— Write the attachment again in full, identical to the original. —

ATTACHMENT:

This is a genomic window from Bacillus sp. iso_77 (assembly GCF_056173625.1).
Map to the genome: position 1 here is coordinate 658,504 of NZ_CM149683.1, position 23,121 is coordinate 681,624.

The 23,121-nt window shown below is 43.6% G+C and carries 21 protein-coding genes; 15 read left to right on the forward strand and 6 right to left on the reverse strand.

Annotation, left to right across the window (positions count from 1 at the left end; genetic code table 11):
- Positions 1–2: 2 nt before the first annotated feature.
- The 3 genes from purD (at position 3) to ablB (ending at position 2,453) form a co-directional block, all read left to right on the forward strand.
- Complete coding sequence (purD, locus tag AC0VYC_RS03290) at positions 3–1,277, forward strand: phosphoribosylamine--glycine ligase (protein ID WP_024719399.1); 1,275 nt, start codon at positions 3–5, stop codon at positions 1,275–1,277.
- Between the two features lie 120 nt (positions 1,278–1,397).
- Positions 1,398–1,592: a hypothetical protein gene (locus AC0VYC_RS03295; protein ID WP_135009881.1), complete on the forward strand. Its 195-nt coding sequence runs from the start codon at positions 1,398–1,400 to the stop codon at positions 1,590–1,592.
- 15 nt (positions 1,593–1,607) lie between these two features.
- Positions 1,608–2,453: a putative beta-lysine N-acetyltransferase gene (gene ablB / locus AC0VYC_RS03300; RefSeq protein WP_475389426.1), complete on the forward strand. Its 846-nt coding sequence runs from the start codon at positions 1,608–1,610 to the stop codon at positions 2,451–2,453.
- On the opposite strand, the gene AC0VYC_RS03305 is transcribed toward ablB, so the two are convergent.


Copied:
This is a genomic window from Bacillus sp. iso_77 (assembly GCF_056173625.1).
Map to the genome: position 1 here is coordinate 658,504 of NZ_CM149683.1, position 23,121 is coordinate 681,624.

The 23,121-nt window shown below is 43.6% G+C and carries 21 protein-coding genes; 15 read left to right on the forward strand and 6 right to left on the reverse strand.

Annotation, left to right across the window (positions count from 1 at the left end; genetic code table 11):
- Positions 1–2: 2 nt before the first annotated feature.
- The 3 genes from purD (at position 3) to ablB (ending at position 2,453) form a co-directional block, all read left to right on the forward strand.
- Complete coding sequence (purD, locus tag AC0VYC_RS03290) at positions 3–1,277, forward strand: phosphoribosylamine--glycine ligase (protein ID WP_024719399.1); 1,275 nt, start codon at positions 3–5, stop codon at positions 1,275–1,277.
- Between the two features lie 120 nt (positions 1,278–1,397).
- Positions 1,398–1,592: a hypothetical protein gene (locus AC0VYC_RS03295; protein ID WP_135009881.1), complete on the forward strand. Its 195-nt coding sequence runs from the start codon at positions 1,398–1,400 to the stop codon at positions 1,590–1,592.
- 15 nt (positions 1,593–1,607) lie between these two features.
- Positions 1,608–2,453: a putative beta-lysine N-acetyltransferase gene (gene ablB / locus AC0VYC_RS03300; RefSeq protein WP_475389426.1), complete on the forward strand. Its 846-nt coding sequence runs from the start codon at positions 1,608–1,610 to the stop codon at positions 2,451–2,453.
- On the opposite strand, the gene AC0VYC_RS03305 is transcribed toward ablB, so the two are convergent.